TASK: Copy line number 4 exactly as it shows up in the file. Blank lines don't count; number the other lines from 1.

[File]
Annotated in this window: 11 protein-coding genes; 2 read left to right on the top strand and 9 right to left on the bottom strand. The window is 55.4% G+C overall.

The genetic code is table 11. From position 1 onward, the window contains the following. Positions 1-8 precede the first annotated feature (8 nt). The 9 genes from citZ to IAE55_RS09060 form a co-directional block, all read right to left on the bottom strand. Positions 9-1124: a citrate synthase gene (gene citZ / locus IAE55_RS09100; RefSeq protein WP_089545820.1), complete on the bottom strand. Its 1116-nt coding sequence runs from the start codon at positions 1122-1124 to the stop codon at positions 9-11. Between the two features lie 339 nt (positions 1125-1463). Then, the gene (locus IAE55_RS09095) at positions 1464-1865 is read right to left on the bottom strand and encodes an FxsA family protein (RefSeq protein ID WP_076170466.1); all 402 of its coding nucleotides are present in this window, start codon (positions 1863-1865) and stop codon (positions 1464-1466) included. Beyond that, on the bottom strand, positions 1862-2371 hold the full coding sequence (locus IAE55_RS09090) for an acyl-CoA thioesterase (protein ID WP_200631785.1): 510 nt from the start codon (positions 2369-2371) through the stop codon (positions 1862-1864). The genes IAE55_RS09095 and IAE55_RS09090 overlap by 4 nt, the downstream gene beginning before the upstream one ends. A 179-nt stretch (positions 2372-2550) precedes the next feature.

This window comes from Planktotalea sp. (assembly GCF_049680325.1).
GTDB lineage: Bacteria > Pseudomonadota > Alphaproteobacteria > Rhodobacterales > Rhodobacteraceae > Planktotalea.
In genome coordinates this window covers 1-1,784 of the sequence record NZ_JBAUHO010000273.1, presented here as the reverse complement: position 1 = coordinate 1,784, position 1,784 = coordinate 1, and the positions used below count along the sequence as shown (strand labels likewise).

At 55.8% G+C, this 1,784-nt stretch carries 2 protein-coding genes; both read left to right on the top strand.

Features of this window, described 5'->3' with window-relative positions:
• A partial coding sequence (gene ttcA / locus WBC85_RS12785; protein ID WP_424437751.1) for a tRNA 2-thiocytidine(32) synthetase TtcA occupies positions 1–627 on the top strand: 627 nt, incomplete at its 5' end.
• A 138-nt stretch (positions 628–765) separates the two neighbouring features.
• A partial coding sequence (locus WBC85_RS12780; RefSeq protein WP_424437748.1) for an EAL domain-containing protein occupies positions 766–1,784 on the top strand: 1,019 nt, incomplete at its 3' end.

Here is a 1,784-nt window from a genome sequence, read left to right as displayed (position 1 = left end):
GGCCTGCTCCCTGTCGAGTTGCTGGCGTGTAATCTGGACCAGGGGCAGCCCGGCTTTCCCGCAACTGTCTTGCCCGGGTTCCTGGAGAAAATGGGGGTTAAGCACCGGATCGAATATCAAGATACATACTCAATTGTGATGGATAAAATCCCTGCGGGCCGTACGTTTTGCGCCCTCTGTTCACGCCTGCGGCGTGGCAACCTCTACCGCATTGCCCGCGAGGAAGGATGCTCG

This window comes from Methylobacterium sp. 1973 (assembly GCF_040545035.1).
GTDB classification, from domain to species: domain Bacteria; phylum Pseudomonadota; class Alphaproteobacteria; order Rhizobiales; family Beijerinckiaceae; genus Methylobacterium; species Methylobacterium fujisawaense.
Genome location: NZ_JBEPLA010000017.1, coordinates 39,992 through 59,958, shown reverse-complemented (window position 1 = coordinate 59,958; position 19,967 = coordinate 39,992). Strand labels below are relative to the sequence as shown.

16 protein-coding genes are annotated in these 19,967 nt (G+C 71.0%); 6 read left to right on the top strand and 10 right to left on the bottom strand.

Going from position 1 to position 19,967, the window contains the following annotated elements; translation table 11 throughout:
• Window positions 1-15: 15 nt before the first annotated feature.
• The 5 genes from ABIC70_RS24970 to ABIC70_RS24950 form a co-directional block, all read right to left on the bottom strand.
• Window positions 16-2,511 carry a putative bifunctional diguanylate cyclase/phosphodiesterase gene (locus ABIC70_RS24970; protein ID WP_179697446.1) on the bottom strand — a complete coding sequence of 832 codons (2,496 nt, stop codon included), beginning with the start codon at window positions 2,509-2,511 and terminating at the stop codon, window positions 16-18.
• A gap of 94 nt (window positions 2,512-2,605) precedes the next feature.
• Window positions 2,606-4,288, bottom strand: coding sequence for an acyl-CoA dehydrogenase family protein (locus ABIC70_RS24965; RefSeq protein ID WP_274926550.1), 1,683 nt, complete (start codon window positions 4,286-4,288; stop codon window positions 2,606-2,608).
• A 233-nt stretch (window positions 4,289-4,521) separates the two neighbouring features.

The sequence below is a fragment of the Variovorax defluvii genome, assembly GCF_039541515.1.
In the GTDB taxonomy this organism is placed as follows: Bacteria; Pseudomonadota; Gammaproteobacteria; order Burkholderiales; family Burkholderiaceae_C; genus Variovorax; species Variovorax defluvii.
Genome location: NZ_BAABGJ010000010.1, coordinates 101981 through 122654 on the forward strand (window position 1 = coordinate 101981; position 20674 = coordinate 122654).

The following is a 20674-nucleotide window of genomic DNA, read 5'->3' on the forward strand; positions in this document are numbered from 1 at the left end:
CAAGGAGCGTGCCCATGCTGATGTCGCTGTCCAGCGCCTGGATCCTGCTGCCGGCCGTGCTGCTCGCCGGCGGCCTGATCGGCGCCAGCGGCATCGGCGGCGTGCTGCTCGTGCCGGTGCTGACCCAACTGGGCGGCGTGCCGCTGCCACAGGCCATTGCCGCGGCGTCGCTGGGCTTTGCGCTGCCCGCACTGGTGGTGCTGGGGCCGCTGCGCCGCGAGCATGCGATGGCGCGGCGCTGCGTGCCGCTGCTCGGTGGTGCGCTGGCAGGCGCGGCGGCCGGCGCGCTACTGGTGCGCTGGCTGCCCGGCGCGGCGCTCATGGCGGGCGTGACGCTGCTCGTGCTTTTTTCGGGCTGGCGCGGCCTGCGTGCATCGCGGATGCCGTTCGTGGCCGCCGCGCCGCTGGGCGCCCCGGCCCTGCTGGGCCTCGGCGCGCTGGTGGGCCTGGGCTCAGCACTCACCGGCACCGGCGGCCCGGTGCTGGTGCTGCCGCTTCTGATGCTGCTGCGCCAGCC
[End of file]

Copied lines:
GTDB lineage: Bacteria > Pseudomonadota > Alphaproteobacteria > Rhodobacterales > Rhodobacteraceae > Planktotalea.